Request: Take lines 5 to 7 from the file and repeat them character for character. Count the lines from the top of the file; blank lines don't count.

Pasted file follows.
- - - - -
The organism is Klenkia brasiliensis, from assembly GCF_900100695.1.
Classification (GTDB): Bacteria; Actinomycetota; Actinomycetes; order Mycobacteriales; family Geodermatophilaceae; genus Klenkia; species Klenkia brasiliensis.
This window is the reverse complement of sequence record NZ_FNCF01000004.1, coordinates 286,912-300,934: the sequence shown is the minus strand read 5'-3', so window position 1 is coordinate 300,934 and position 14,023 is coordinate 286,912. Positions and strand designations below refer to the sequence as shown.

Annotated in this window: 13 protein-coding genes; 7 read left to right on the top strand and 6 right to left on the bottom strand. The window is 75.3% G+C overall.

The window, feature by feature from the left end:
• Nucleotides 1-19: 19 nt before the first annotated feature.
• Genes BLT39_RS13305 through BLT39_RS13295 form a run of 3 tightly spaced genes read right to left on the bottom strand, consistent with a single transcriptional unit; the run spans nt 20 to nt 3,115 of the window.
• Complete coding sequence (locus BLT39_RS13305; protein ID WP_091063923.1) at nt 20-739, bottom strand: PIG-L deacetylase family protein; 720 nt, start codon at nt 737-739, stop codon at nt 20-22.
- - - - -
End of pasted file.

The window, feature by feature from the left end:
• Nucleotides 1-19: 19 nt before the first annotated feature.
• Genes BLT39_RS13305 through BLT39_RS13295 form a run of 3 tightly spaced genes read right to left on the bottom strand, consistent with a single transcriptional unit; the run spans nt 20 to nt 3,115 of the window.